While I manage this news I must say that I did love how they reacted to the genetically correct assumption today that they weren’t brothers. They paused a minute and then both threw their heads back and laughed.  Although they know their different stories and their origins, they thought he was joking. What a team!

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Jumping off the path

I write here about Jiggy.  Of my six children he is the one that I have been so totally responsible for and he is the one who is now so entirely under the radar that I feel the need to speak publicly about him, to hold our stories out as proof that we are doing what we can and that we are being careful with him.  I don’t want the sort of ‘support’ that leaves us feeling smaller and weaker, less able to raise him, less able to understand him the way we do.  However, being off grid is a scary place.  It is quite isolated out here. I occasionally consider pointing out to the local authority that they really should be keeping an eye on us but then I picture hordes of grey suits bearing down on our colourful and chaotic little world and shudder.

That said, Jiggy isn’t the only one who would benefit from some time in this bubble of ours.  Moo has had nearly four years of education and still can’t do simple number bonds to 5. She has been on School Action for some time and the academic gap between her and her peers does nothing but widen. Many children exposed to drugs and alcohol in utero need to go over and over a thing before it sticks and school just don’t have the time. I think I probably spend about thirty hours for each hour that school has to bank simple basic building blocks such as money, time, number bonds and times tables. She loves school though and gets much more socially out of it than Jig ever could, or did. So, with her blessing, I am considering suggesting a flexi school arrangement for her, to scoop her out of the race she is so clearly losing, to move the goal posts and to make a new Moo shaped space for her in this quirky world that is our day.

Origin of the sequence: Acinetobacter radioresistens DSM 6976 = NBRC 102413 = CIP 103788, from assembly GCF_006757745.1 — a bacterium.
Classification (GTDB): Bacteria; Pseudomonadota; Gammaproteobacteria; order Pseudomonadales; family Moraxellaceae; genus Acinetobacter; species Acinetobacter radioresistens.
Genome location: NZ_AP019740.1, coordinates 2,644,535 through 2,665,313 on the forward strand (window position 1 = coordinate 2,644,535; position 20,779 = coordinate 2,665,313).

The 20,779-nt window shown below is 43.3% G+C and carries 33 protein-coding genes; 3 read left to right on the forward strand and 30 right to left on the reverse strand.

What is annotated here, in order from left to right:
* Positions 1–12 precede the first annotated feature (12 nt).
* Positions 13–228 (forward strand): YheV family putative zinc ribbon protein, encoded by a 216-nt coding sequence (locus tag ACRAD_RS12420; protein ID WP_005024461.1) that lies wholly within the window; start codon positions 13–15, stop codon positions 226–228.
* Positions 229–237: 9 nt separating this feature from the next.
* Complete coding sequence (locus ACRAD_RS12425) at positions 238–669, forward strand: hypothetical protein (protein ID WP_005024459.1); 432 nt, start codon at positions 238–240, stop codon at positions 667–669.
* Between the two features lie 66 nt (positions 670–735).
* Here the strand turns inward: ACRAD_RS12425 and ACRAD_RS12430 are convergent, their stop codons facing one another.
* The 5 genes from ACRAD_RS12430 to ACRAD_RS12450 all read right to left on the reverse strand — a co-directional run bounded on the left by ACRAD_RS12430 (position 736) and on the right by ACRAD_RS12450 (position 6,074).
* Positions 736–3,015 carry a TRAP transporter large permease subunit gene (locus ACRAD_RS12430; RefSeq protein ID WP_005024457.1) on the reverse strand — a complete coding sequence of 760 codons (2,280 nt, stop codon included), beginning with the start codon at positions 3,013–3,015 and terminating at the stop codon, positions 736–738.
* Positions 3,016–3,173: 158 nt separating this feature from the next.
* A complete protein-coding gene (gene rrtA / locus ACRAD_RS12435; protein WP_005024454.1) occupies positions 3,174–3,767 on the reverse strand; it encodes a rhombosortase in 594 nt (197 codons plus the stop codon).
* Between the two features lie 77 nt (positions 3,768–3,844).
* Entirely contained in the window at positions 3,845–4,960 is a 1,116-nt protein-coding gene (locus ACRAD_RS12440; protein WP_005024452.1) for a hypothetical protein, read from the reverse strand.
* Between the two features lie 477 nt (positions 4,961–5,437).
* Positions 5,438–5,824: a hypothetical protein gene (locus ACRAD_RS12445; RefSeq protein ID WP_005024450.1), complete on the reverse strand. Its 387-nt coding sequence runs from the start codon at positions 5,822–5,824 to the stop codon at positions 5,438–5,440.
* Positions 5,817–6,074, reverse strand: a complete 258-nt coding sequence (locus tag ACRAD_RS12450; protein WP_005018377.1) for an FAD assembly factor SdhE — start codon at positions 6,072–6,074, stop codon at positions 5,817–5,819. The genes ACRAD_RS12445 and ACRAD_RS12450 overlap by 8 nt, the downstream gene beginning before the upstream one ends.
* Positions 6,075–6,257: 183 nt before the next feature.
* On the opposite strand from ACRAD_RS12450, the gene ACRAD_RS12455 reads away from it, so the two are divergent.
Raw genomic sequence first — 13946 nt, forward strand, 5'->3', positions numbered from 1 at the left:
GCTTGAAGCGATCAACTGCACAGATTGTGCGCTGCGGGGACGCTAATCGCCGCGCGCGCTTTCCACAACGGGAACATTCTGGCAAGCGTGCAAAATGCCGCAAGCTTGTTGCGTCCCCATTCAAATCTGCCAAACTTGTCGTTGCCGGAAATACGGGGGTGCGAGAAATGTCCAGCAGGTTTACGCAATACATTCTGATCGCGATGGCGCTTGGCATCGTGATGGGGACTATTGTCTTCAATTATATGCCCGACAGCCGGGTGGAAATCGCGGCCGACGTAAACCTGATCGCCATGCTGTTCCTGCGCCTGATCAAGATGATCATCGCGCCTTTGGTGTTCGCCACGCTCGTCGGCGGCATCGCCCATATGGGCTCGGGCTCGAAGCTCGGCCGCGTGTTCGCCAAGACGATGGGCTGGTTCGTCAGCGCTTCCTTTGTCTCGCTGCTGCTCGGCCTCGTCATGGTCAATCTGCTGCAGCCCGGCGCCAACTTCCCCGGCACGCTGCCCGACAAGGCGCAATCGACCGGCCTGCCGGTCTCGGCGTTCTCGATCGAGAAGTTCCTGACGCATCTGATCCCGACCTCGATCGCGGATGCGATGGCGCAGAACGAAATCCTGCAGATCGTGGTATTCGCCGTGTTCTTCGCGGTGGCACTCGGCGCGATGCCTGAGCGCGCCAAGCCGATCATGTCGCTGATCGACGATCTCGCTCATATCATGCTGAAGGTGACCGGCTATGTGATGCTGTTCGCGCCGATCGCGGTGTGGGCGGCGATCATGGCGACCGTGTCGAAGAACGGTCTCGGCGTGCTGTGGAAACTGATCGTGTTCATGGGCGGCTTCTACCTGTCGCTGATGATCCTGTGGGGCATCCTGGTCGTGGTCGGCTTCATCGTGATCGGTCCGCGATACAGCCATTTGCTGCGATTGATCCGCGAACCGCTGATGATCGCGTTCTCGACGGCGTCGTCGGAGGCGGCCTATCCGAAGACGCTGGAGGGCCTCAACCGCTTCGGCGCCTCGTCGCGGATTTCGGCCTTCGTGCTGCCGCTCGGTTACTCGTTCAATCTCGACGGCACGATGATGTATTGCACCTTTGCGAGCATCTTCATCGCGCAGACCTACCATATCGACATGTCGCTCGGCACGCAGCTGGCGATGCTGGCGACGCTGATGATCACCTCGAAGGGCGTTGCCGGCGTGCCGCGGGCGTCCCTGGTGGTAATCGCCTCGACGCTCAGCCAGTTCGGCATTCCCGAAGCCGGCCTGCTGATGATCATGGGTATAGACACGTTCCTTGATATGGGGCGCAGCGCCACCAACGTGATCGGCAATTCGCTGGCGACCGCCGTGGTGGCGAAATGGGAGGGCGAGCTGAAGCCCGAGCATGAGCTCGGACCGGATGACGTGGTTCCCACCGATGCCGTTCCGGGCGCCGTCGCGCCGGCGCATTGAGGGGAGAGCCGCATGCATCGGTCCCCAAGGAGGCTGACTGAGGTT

It is IEP week this week, perfect timing.

 

April 29th

IEPs are all about writing a to do list that doesn’t actually impact anyone nor does it require any actual resources or input from anyone that is out of the ordinary run of things. I am happy to play those silly games when I need to – which is when I am letting my children settle, giving them time, waiting to see what will happen.  However, those times end.  I don’t expect anyone to know that I have changed my tack, or that I am now going to start requiring actual action rather than virtual action and it may be unfair of me, now, to be demanding that learning deficits be addressed by the application of some sort of actual teaching when I didn’t before.  But then life isn’t fair and they have had a good ride thus far.  If the SENCO doesn’t have a plan for me by Wednesday 3.30 then Moo will be home with us one day a week on a maths workshop day pending their further communication to me regarding a real individual education plan – with actual teaching.  No doubt I am not as good as the teachers, no doubt they could do a much better job, no doubt there have been umpteen training days and policy wallah meetings about how best to teach her but, in the end, no one seems to be actually doing it.  Better me than no-one. Flexi schooling has never been a first choice and, if I were a different, braver, calmer woman I would have had her at home full time anyway but I’m not.  This may well be a good enough compromise.